Friday, November 6, 2009

Why I Act

I'd like to share part of an email I received from someone I know from a past life. He and I worked at a software company together. He lives in England and he's talking about his feelings about a community theater production he's helping with:

Though I have been chaperoning my little 9 year old boy whilst he and my daughter (17) perform in a musical "Blitz".

My God! Attending the relentless rehearsals, and then running around backstage supporting the costume changes and ensuring they are ready for their cue is harder than I thought. But that is nothing compared to the conceptualising, project management, coordination, team work and sheer bloody-mindedness needed to actually produce, direct, and give the performance. This is just amateur, and its 'Total-War' the way the WWII countries fought. What you go through must be crazy, and yet...

The excitement, even in the wings before the curtain rises, and the camaraderie is tremendous. That plus the mental, physical, and social development for the kids has made it more than worth it. Though I have little idea whether they will do sign-up when they are next asked.

It's all that, and more. People who aren't in the theater (though this particular man has performed) find it all so exciting and stimulating.

The costumes, the scenery, the makeup, the props
The audience that lifts you when you're down

Yes, it's all there, and it will continue entice and thrill and delight. But I've found that if the theater is going to mean anything at all to you, eventually all the glamor (ha!) and excitement and camaraderie gives way to other things. Because guess what? It's not always thrilling and exciting. Some day you find yourself working with a director with whom you simply can't connect, for whom anything you do is wrong, no matter how hard you try. You'll work with people who don't share your creative vision--or have no vision at all. You'll work with actors who are self-centered and egotistical (the theater seems draw this particular personality) who, in character, you have to show love and concern for on the stage but in the dressing room you want to hit between the eyes with a 2x4.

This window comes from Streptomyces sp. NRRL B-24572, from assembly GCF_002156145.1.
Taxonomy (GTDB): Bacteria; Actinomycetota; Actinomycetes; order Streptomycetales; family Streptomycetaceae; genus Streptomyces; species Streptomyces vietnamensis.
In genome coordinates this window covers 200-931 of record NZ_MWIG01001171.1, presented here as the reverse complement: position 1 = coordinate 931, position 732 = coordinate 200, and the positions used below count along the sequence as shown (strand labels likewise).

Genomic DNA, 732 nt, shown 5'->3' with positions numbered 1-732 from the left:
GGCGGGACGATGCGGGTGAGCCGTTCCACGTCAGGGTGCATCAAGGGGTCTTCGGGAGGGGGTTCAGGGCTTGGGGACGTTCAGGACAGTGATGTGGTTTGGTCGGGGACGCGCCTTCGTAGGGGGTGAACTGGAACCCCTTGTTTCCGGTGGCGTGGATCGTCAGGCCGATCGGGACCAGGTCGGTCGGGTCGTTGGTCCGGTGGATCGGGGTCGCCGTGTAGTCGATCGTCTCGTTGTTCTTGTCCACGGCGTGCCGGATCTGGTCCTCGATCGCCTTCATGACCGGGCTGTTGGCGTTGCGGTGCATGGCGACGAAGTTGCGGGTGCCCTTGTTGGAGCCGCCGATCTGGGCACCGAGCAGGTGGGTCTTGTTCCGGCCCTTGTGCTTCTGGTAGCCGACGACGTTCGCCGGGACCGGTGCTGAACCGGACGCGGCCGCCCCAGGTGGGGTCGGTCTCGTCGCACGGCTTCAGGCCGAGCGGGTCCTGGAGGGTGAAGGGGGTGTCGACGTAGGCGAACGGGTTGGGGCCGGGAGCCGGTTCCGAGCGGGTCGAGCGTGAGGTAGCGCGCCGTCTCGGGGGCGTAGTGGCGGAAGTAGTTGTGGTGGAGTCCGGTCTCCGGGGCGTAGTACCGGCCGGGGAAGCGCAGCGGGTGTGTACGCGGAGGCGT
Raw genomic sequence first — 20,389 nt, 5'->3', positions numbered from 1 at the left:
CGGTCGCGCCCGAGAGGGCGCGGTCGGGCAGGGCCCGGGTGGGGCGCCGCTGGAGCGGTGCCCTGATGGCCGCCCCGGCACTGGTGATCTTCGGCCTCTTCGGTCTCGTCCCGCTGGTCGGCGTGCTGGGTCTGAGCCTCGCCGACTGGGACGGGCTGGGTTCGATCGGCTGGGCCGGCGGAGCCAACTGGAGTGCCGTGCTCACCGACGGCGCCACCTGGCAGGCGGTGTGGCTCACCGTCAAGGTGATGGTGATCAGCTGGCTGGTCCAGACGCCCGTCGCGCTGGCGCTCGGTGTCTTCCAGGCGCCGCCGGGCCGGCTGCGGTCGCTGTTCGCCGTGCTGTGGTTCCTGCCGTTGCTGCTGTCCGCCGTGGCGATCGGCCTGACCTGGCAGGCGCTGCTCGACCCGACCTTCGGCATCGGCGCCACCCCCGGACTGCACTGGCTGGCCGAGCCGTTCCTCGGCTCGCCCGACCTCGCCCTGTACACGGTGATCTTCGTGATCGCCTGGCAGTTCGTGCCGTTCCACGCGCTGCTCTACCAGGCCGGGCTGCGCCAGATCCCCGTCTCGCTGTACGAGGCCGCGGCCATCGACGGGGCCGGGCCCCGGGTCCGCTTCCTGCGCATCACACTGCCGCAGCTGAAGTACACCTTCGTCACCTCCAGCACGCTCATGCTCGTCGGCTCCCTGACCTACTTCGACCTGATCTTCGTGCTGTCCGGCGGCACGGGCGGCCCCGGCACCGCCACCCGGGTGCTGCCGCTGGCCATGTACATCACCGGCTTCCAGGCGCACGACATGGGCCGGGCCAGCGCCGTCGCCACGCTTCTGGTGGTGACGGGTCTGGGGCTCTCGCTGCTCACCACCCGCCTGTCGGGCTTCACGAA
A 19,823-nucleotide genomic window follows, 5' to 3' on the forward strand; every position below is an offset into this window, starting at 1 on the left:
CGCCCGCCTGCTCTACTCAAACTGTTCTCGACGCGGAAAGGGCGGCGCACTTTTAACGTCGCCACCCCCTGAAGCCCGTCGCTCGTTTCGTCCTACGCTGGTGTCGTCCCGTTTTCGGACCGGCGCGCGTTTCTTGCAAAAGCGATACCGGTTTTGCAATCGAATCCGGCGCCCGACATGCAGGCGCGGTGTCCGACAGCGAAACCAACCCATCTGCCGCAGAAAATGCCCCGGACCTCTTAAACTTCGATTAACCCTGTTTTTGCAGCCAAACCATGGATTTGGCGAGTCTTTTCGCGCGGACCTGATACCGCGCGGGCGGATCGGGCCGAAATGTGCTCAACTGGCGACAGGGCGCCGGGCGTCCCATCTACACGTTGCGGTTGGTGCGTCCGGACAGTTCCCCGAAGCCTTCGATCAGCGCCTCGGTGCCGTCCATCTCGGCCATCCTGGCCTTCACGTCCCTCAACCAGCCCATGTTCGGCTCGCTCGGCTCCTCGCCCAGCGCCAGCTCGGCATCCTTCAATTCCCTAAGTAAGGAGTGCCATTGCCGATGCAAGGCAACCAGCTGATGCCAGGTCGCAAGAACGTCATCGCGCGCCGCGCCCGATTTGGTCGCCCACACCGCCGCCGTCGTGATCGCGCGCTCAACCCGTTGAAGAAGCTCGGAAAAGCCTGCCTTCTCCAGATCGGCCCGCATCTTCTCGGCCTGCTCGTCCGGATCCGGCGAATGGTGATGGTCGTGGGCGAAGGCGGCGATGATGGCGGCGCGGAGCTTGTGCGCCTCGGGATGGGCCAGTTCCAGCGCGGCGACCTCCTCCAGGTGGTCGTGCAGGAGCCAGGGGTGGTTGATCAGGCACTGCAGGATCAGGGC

But strangely, masochistically, you continue to work in the theater. For through it all, hopefully, you're growing as a person and an artist.

But there is something you can do to increase your chances of doing good work and having an enjoyable experience, and that's simply find the people who bring out the best in you and work with them as much as you can. I know for me, that means working with actors who are open, and if you don't know what that means, it's a level of intimacy that only certain people are capable of reaching. I'm not interested in actors who prescribe to the "remember your lines and don't bump into the furniture" method of acting. Who reduce acting to "just telling a story." Actors who are afraid to risk showing who they are on the stage, who hide behind the character, instead of actively living inside the character and within the character's world.

I first got an inkling of this way back when a director by the name of Jim Barton cast me as Freddy in a production of Picasso at the Lapin Agile at The Vokes Theatre in Wayland. He told the night of the read through that we all have been cast because of who we were. Interesting, no? Subsequent rehearsals left me floundering until one night I mentioned to Jim that I was struggling with character. What does he sound like? I anguished. How does he walk? Jim just smiled and said he talks like me. Walks like me. Me. I was Freddy. And I'm the Reverend Muncie in Looking for Normal and tonight I'm Victor in The Wonderful World of Dissocia. Acting is being. Acting is living truthfully in an imaginary world.

In a director I need one who has a strong vision for the script and the production, but also is a collaborator, one who looks to the actors for their contribution in terms of developing the characters and understanding the script. The word that best fits this kind of director--and the actors, too--is organic. Not wedded to their own specific preconceived ideas, open to exploration and discovery in the rehearsal process, more interested in internal motivations than outside gestures, inflections, or line readings.

As for the environment, I need one that actors call "safe." One where you feel free to explore and take risks. To put it in simpler words, an environment where you won't feel you're making a fool out of yourself if you try something. A place where the creative process is understood to mean that every idea is valid, every participant is respected for their talent, and together they have the power and potential to break new ground.

The excitement of an opening night, the allure of the makeup and costumes, will continue to attract people to acting. But it is the process and the promise for creative growth that keeps me.

No comments:

Web Analytics